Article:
February 23, 2009

What is copyright?

Think about it for a moment. Can you think of anything in your little world that is not owned by someone? You own your car, your clothing, the computer on which you’re reading this. You (or your landlord/mortgage holder) own your home. So what is there that is not owned?

Not much.

Some things are considered public domain. Not much in the realm of real estate would be public domain, except maybe the high seas. If you found a basket of pencils on a table with a sign stating “take one”, maybe, but mostly the term applies to intellectual property (music, art, books, software, web pages, etc.).

For the most part, stuff belongs to someone, and you need permission from the owner to use it. Intellectual property is protected by copyright, which is a legal concept allowing the owner to control reproduction of the work. The concept is quite ancient, dating to the old, British Statute of Anne in 1710. In the United States, copyright laws are rooted in the constitution and covered by U.S. Code Title XVII. The intent of copyright is to ensure that the creator is fairly compensated for their efforts for a period of time. At one time a copyright existed for 20 years from the date of the item's creation. Sounds fair, right?

But all that has changed over time. Now, depending on international jurisdiction, copyright could extend up to 100 years beyond the death of the author or artist. Still sound fair?

Okay, pause a moment and try to think of popular little songs you've known. Which do you think might just be the most popular little ditty in the English language? If Happy Birthday to you isn’t #1, I’m sure it is right up there in the top 10.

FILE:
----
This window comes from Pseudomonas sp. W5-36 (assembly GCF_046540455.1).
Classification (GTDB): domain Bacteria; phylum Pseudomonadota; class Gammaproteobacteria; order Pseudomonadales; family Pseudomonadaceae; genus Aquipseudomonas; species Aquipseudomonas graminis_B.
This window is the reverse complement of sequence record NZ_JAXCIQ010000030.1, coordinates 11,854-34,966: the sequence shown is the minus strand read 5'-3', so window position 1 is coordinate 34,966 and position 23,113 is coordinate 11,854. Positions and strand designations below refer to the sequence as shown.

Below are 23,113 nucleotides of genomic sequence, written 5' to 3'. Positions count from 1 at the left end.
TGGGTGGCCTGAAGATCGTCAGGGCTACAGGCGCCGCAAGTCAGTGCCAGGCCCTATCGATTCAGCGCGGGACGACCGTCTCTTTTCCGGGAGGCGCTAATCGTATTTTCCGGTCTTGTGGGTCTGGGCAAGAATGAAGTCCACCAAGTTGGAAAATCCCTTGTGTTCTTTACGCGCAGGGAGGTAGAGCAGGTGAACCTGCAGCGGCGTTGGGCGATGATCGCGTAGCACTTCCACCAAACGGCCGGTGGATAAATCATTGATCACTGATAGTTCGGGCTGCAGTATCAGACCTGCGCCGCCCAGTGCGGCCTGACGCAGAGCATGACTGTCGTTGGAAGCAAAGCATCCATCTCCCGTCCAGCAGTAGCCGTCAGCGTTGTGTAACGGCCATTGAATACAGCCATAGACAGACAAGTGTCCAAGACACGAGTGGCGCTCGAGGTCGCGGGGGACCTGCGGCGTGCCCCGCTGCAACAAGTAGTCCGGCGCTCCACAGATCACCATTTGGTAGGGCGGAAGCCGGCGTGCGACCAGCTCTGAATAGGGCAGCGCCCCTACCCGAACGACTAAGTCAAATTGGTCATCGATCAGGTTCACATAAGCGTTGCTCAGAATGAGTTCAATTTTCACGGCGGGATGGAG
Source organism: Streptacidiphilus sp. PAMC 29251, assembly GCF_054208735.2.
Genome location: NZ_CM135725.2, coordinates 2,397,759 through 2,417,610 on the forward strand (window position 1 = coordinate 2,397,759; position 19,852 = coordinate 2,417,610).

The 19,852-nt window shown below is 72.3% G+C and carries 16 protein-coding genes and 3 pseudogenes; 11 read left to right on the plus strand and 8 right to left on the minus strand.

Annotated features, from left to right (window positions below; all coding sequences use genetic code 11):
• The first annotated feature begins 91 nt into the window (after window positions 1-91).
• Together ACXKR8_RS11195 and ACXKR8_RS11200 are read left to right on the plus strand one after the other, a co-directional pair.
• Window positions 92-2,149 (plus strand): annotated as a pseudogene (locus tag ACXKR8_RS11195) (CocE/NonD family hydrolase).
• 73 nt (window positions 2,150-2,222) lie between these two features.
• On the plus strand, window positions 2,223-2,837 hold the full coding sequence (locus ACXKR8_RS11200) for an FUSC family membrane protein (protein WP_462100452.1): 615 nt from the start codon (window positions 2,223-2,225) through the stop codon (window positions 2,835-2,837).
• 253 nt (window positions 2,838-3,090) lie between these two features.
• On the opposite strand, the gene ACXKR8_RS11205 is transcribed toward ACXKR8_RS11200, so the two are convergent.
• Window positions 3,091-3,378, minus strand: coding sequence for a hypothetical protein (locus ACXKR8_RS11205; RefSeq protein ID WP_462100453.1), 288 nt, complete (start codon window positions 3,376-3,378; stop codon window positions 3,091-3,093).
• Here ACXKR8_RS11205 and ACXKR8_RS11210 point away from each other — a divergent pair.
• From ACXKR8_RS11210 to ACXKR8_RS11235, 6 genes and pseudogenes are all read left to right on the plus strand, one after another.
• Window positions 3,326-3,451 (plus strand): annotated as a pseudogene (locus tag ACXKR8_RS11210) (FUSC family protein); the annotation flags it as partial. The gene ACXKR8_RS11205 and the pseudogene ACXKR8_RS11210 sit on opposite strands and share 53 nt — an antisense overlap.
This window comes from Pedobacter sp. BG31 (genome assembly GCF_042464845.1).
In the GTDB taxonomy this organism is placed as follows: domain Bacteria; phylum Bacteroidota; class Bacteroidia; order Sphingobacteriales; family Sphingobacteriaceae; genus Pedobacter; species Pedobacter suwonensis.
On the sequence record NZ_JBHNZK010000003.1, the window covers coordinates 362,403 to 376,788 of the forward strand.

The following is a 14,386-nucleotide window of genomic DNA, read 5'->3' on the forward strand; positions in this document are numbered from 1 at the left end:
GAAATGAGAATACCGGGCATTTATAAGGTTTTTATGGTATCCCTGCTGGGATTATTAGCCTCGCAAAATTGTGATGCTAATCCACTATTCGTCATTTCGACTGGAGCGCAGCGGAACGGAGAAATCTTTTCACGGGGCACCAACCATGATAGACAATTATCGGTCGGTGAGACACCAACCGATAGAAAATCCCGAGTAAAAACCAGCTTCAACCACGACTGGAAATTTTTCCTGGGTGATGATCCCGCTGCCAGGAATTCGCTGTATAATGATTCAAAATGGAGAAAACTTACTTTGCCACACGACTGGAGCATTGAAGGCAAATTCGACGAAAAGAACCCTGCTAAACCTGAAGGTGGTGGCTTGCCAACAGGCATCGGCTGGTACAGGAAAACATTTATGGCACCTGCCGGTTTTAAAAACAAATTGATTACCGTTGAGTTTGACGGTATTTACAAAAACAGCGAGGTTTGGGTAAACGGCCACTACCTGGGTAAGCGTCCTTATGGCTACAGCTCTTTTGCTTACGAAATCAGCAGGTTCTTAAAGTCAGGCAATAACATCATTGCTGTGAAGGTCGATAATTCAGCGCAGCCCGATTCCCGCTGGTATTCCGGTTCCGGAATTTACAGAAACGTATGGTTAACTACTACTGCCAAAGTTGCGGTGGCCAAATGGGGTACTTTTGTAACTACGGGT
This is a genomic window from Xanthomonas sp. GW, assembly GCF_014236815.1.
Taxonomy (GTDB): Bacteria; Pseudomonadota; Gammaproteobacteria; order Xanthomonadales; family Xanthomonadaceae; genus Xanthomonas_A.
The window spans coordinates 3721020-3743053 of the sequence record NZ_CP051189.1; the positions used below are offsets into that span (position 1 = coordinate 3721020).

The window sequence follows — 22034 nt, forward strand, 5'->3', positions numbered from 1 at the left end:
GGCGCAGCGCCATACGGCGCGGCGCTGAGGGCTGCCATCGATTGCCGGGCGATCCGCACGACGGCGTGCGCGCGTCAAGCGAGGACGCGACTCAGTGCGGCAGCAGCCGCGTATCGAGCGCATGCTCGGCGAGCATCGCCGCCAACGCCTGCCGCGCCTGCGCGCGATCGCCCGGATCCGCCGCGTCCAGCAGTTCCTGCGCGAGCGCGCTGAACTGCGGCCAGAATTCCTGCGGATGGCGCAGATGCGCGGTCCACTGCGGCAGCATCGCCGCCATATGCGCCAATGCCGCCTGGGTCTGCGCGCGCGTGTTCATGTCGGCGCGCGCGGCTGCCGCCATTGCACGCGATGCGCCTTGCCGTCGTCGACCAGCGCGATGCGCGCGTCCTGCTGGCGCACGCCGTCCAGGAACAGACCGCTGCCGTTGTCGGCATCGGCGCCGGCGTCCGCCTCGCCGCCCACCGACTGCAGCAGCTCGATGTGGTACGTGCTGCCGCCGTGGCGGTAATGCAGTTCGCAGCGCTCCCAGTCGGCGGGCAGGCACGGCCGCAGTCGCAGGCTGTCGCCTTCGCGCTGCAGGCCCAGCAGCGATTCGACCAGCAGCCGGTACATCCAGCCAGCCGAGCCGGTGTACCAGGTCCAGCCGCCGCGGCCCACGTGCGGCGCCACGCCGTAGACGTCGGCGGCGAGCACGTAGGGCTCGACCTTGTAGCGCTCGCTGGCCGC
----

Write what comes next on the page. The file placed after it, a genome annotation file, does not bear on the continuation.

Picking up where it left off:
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Did you know that HBTY has an active copyright?

It is a long and twisted tale, but the rights to HBTY are owned by Time-Warner. So, next time you’re having a party for the little one, you better get out your checkbook and pay the royalties. I’ve been doing a little web research, and the number of infringement lawsuits and royalty demands I’ve found are numerous; with respondents ranging from Irving Berlin to Western Union.

Mary Had a Little Lamb, it seems, is public domain.
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3 Comments:

Mark said...

Mule,

Do I assume you've read Free Culture, by Lawrence Lessig? If you haven't.....

http://www.free-culture.cc/freecontent/

It's well worth reading. I rather like his "dollar a year" model of keeping copyright live, requiring active effort from the copyright holder to keep stuff covered - and I say that as a professional creative who makes his living slinging pixels.

Mule Breath, said...

Good catch. The reason for the post was a piece I watched on Free Speech TV (FSTV) a few days ago, on which Lessig was interviewed. It was part of a themed, full-day broadcast on which the HBTY saga was also covered.

http://www.freespeech.org/fscm2/genx.php?name=home

FSTV is about as far left wingnut as one can get (think polar opposite to Geert Wilders) without falling off the edge of the Earth, but they do have some interesting interviews with folks you generally won't see elsewhere. Helps balance ones perspective.

Rogue Medic said...

The Disney Law is covered very well by Lessig. I haven't seen anything on it in a while, but I remember somebody, I think it was Lessig, pointing out that Disney would not be in business if this law existed back when Disney started. Almost all of their stuff was repackaged stories written by others.

as far left wingnut as one can get without falling off the edge of the Earth,

I didn't think you could fall off the edge of the Earth on the left side. :-)